My very first memory of Karwa Chauth is that of returning home from school to see Mom, my aunts and their friends sitting around having Mehendi being applied on their hands and feet, in preparation for Karwa Chauth the next day. It was such a fun atmosphere, with chatter, the fragrance of henna and endless cups of tea and snacks and we kids being asked to help them eat and drink.

screenshot_2016-10-13-10-47-22My Mehendi

We woke up the next day to see a platter of Mithai’s kept aside for us, from the Sargi that mom had eaten before sunrise that morning, and Mum readying her Thaali for the evening Pooja. The rare occasion that it was a holiday on the same day we rejoiced, as the aunts and their friends would troop in from morning and the ladies sat together to watch films on video. What a treat that was for us!

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My Pooja Thaali

Come evening and the ladies started dressing up, and how! I remember Mom looked, and still does, like a Goddess, in her saree, jewelery and bangles.

We sat for the evening Katha and Pooja with the ladies. After which the Husbands returning from work joined us. There were stories, teasing, bantering and gossip galore! As a teenager my favourite bits were hearing how the couples had met and when the ladies recounted their experiences of their 1st Karwa Chauth.
As kids it was our duty to run up to the terrace and spot the moon, so that the ladies could break their fast. The Moon always troubles women on this day, by hiding behind the clouds and refusing to make an appearance. When the moon was finally spotted, the women prayed to it and broke their fast, by being made to sip water by their husband’s. After which there was a feast! With everyone sitting down to a sumptuous meal together.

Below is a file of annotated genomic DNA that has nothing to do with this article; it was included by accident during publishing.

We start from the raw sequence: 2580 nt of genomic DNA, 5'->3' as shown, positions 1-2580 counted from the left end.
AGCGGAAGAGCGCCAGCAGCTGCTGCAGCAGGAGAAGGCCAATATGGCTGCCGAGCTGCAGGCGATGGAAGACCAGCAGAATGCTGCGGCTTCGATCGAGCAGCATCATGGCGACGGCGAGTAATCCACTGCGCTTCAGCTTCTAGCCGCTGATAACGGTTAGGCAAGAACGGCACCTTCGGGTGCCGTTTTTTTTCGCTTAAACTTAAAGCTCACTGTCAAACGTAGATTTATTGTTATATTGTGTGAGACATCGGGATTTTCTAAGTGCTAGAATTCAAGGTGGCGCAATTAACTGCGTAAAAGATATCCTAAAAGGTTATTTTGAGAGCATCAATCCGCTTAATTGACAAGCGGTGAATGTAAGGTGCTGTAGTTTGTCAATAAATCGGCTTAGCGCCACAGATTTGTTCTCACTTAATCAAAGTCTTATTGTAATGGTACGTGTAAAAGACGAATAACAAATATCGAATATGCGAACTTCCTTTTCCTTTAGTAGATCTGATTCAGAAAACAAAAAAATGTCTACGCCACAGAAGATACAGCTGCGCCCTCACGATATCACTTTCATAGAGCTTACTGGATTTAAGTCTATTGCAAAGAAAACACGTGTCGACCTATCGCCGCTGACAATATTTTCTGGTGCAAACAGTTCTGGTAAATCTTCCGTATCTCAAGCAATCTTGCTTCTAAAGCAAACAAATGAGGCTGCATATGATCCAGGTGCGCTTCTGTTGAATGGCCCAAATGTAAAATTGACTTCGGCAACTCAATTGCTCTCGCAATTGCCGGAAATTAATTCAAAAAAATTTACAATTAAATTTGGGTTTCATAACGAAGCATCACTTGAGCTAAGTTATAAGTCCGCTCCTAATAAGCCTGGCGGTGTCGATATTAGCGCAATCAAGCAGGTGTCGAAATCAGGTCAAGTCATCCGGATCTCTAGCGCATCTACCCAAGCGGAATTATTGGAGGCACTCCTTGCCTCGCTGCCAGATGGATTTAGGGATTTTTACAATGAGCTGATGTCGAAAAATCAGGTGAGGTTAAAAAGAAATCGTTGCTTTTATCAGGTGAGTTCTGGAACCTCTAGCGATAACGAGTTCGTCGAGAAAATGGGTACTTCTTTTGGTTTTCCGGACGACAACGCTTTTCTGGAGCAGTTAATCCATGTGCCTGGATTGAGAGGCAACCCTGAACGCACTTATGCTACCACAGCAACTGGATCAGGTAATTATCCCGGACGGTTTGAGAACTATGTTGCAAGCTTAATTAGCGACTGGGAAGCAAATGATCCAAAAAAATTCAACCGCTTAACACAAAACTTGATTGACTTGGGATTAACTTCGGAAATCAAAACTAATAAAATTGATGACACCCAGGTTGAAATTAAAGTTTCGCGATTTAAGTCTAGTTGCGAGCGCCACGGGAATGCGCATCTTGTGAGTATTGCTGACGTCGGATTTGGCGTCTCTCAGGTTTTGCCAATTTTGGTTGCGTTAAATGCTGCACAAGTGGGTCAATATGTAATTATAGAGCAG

I am married into a South Indian family, where Karwa Chauth has zero significance. My Husband didn’t ask me to observe it, nor did my mother-in-law. For that matter, nor did my Mom.

I chose to keep it.

Logic, education and exposure to life have given me enough sense to realize that one person abstaining from food and water will surely not extend another’s life. Just like taking a dip in a holy river will not ‘wash away your sins’ or fasting for any number of days will not ensure a place in heaven. Or that candle marches will do nothing except bring in business for the candle maker.

Nor do I think I hold the kind of power to grant someone a long life.

I fast because I choose to. Because I love the significance of it, and the romance around the thought. Because like all the festivals we may follow, this too brings with it happiness and creates memories. And because I love my Husband and this is one way of showing it.